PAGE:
In some sense, we never will understand nor fully explain why our lives must contain pain and despair. No matter how earnest our prayers, no matter how penetrating or intelligent our questions, we will not ever thoroughly know why. But we live surrounded by God-made paradoxes—statements or beliefs that seem contradictory or in opposition to common sense but are still true. We know that in the spring, the delicate shoots of flowers will break through the soil left hard from the winter’s snow and ice. . . . And we know that our scrapes and cuts and bruises—as well as most of our minor and major surgeries—usually will enter the miraculous process of healing. We have witnessed these God-created processes whereby hurt leads to healing, practice to proficiency, and despair to hope.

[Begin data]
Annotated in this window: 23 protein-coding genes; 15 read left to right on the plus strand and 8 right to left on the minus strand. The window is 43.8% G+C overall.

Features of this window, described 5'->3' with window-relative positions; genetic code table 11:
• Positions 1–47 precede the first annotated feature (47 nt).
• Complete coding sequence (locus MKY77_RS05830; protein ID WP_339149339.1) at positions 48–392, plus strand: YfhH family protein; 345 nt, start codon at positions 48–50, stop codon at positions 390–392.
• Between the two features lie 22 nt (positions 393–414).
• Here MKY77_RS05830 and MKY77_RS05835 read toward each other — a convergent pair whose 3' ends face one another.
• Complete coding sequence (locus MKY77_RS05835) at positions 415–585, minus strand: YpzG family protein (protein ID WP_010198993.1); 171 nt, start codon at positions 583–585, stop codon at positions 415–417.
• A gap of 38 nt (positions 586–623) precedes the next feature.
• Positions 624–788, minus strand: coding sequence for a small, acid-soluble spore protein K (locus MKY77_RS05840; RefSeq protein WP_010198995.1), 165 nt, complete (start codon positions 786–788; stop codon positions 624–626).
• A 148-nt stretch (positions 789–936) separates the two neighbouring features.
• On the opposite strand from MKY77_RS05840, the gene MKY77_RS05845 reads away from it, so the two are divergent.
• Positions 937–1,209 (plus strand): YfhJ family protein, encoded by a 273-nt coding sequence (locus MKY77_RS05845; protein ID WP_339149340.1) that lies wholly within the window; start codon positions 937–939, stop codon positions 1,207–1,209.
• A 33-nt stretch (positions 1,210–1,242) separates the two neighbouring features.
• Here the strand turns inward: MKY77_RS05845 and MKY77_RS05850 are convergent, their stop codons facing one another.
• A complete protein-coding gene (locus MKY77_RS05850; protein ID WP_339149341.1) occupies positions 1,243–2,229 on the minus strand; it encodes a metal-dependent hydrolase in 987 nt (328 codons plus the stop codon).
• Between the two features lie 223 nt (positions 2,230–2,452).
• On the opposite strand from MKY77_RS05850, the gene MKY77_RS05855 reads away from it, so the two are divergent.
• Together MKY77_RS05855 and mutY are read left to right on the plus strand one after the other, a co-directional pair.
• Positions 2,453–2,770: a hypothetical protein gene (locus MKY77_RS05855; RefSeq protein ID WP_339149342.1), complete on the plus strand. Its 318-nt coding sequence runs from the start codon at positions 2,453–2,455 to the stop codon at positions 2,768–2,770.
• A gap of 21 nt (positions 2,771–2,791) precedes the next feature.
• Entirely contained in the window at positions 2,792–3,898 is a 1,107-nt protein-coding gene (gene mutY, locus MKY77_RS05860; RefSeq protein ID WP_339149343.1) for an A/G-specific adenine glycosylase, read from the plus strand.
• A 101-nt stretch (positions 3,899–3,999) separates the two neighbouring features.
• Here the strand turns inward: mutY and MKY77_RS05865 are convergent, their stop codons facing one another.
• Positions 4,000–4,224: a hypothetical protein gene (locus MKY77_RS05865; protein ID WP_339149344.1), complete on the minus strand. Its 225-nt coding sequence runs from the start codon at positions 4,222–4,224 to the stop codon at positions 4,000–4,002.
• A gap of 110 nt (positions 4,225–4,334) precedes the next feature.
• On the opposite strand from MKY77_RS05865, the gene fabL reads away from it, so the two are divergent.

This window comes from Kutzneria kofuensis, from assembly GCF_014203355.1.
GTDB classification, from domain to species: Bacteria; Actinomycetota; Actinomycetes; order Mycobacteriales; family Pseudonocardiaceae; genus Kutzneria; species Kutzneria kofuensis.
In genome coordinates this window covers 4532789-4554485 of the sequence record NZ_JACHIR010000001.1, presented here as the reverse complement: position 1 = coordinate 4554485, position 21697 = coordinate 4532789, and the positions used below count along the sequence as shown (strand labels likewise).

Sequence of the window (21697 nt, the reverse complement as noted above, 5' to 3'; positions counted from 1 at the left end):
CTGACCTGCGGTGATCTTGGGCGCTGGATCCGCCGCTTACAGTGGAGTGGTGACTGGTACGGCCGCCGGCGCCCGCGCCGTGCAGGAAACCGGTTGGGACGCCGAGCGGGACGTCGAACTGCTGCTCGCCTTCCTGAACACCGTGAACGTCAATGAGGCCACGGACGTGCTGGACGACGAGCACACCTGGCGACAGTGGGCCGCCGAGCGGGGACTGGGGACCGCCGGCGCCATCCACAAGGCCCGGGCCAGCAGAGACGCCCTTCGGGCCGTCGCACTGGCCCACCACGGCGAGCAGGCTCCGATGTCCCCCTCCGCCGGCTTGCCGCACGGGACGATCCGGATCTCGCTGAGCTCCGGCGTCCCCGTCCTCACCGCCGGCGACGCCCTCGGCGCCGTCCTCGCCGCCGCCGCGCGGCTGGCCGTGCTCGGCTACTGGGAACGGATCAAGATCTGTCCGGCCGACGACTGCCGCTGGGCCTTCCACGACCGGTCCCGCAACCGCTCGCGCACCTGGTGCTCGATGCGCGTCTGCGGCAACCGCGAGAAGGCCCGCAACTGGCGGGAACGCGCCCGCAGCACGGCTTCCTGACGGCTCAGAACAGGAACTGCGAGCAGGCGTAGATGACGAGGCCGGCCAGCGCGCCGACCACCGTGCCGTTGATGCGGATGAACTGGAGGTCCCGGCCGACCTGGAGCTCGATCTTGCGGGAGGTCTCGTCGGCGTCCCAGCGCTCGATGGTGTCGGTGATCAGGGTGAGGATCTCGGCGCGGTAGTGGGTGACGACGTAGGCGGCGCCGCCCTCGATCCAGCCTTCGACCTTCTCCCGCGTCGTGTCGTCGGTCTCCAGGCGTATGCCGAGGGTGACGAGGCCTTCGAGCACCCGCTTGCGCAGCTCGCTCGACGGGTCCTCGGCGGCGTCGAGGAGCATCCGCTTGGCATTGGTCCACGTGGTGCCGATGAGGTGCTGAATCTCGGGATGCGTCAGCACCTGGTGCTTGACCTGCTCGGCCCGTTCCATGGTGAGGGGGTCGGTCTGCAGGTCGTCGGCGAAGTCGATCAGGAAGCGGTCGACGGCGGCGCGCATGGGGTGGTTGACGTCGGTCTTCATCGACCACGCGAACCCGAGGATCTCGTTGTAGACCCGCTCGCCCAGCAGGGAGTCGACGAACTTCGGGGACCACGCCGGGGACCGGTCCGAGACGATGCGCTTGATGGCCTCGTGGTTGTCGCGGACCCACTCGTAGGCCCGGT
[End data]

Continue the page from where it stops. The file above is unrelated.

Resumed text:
—John R. Wimmer, Blessed Endurance: Moving Beyond Despair to Hope (Upper Room Books, 2018)
When have you experienced a God-made paradox? Join the conversation.
When this perishable body puts on imperishability, and this mortal body puts on immortality, then the saying that is written will be fulfilled:
“Death has been swallowed up in victory.”
“Where, O death, is your victory?
Where, O death, is your sting?”
—1 Corinthians 15:54-55 (NRSV)
Prayer for the Week
Healing God, when we feel alone, hurt, or misunderstood, assure us of your presence and companionship as you guide us toward a more abundant life. Amen. Submit your prayer to The Upper Room.
“Hymns embed faith into the marrow of the soul,” Rev. Dr. James C. Howell writes in Unrevealed Until Its Season: A Lenten Journey with Hymns. Howell believes in the power of song to teach spiritual truths. His newest book takes us on a 40-day journey through well-loved hymns. Learn more here.
(Courtesy of Vanderbilt Divinity Library)
Looking for lectionary-based resources? Learn more about The Upper Room Disciplines.